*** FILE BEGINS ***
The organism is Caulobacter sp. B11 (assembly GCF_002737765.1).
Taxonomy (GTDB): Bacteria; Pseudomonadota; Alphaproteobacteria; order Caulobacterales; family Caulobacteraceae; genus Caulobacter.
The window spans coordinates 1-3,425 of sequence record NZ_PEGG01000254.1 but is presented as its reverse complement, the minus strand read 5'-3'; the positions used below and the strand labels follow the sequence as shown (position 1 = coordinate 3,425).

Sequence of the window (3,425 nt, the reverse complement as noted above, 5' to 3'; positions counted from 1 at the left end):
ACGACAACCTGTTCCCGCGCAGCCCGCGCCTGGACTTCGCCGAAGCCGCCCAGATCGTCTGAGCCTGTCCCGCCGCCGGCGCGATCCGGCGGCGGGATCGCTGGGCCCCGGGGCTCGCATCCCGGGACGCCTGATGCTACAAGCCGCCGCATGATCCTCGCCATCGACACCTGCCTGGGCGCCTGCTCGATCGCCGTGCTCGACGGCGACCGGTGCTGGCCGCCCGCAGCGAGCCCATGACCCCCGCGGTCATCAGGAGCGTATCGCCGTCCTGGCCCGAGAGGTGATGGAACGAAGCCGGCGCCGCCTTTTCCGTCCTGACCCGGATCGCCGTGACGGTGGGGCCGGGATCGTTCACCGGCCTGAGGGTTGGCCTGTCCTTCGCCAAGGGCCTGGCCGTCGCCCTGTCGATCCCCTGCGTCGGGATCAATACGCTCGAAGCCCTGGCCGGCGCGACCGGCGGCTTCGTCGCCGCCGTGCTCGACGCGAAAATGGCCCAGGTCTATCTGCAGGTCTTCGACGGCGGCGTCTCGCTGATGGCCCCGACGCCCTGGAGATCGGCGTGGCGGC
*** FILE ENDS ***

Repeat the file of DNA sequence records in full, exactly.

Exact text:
The organism is Caulobacter sp. B11 (assembly GCF_002737765.1).
Taxonomy (GTDB): Bacteria; Pseudomonadota; Alphaproteobacteria; order Caulobacterales; family Caulobacteraceae; genus Caulobacter.
The window spans coordinates 1-3,425 of sequence record NZ_PEGG01000254.1 but is presented as its reverse complement, the minus strand read 5'-3'; the positions used below and the strand labels follow the sequence as shown (position 1 = coordinate 3,425).

Sequence of the window (3,425 nt, the reverse complement as noted above, 5' to 3'; positions counted from 1 at the left end):
ACGACAACCTGTTCCCGCGCAGCCCGCGCCTGGACTTCGCCGAAGCCGCCCAGATCGTCTGAGCCTGTCCCGCCGCCGGCGCGATCCGGCGGCGGGATCGCTGGGCCCCGGGGCTCGCATCCCGGGACGCCTGATGCTACAAGCCGCCGCATGATCCTCGCCATCGACACCTGCCTGGGCGCCTGCTCGATCGCCGTGCTCGACGGCGACCGGTGCTGGCCGCCCGCAGCGAGCCCATGACCCCCGCGGTCATCAGGAGCGTATCGCCGTCCTGGCCCGAGAGGTGATGGAACGAAGCCGGCGCCGCCTTTTCCGTCCTGACCCGGATCGCCGTGACGGTGGGGCCGGGATCGTTCACCGGCCTGAGGGTTGGCCTGTCCTTCGCCAAGGGCCTGGCCGTCGCCCTGTCGATCCCCTGCGTCGGGATCAATACGCTCGAAGCCCTGGCCGGCGCGACCGGCGGCTTCGTCGCCGCCGTGCTCGACGCGAAAATGGCCCAGGTCTATCTGCAGGTCTTCGACGGCGGCGTCTCGCTGATGGCCCCGACGCCCTGGAGATCGGCGTGGCGGC